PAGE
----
Faster sprinkler installation, better security and a host of other requirements may be necessary during building construction as Surrey’s fire chief works to prevent massive fires like the ones that have hit the Lower Mainland in recent years.
In May, the Remy, a six-storey wood condominium project under construction in Richmond burned, the flames visible for miles.
In 2008, Quattro, a four-storey wood frame condominium in Whalley was also the site of a dramatic fire. The blaze near 138 Street and 107A Avenue razed the building and caused extensive damage to another nearby development.
In about a week, Surrey Fire Chief Len Garis plans to introduce several tools to prevent similar fires that will be available to inspectors for all construction in Surrey.
Peter Simpson, president of the Greater Vancouver Home Builders Association, was surprised to hear the new regulations made it this far without broader consultation.
The guidelines haven’t been before the city’s Development Advisory Committee, he said.
“It’s a development issue,” Simpson said. “If there was something coming forward that the industry needs to be aware of, at least to discuss, that would be the place to bring it up.”
Simpson said the more voices contributing to the regulations, the better they’ll be.
He said there will be a higher cost to building with the new regulations, which should be discussed with more than a couple of builders.
“We are not against safety, we’d just like to be part of this conversation and whatever is put out is understood and acceptable to all parties involved,” Simpson said.
Garis said he doesn’t have the time or inclination to embark on an exhaustive public consultation process.
“I don’t have a year to do that, and meanwhile, these things are burning,” Garis said. “If we put this in the hands and a system like that, it would take forever.”
Garis, also the president of the Fire Chiefs’ Association of B.C., worked with a fire protection expert and developers in creating guidelines that may be required upon construction.
They include requiring sprinkler systems to be installed floor by floor during the construction process, so large unfinished buildings aren’t left without fire protection.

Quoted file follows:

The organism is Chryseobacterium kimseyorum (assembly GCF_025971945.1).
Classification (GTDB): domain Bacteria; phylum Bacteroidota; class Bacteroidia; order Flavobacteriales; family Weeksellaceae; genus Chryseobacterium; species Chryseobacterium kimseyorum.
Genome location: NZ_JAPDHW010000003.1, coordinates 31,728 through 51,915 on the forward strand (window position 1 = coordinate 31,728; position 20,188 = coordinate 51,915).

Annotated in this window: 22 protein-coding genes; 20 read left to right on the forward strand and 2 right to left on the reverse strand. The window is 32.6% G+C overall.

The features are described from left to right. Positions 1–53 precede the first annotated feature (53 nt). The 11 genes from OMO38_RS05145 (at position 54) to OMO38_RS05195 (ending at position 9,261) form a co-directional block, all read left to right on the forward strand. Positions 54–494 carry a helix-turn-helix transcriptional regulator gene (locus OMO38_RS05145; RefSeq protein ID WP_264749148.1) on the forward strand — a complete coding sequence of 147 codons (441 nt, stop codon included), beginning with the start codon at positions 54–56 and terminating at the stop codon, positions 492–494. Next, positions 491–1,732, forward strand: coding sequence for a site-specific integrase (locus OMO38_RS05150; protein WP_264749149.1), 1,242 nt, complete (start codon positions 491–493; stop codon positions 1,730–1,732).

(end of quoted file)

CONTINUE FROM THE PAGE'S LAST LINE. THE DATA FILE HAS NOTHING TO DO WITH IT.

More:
A round-the-clock watchman constantly patrolling properties may also be necessary, rather than a security guard who is stationed in one spot on large sites.
After the Remy fire in Richmond, there was much discussion about the safety of new provincial policies allowing six-storey wood construction.
Garis set out to clarify that it was a construction site fire rather than anything to do with provincial policy. If anything, he said, six-storey wood construction is safer than the previous four-storey limit because of improved sprinkler systems and non-combustible cladding requirements.
Given the controversy, Garis wanted to ensure fire departments were also doing everything they could.
“I engaged a fire protection engineering firm to look at everything that was available to us, including what they’re doing in Europe and England,” Garis said.
He also met with the builders of the Remy project and North Surrey’s Quattro residential building to confer about the new guidelines.
“We wanted to make sure we were doing everything we possibly could and had all the elements in place so we could minimize the risks,” Garis said, adding those risks are highest during construction.
He described the list of guidelines as a “flexible menu” of tools so inspectors can sit down with the developer and determine which of them will be required for different building projects.
The guidelines will be implemented immediately in Surrey, and Garis said he’ll be urging fire chiefs in other cities to adopt them as well.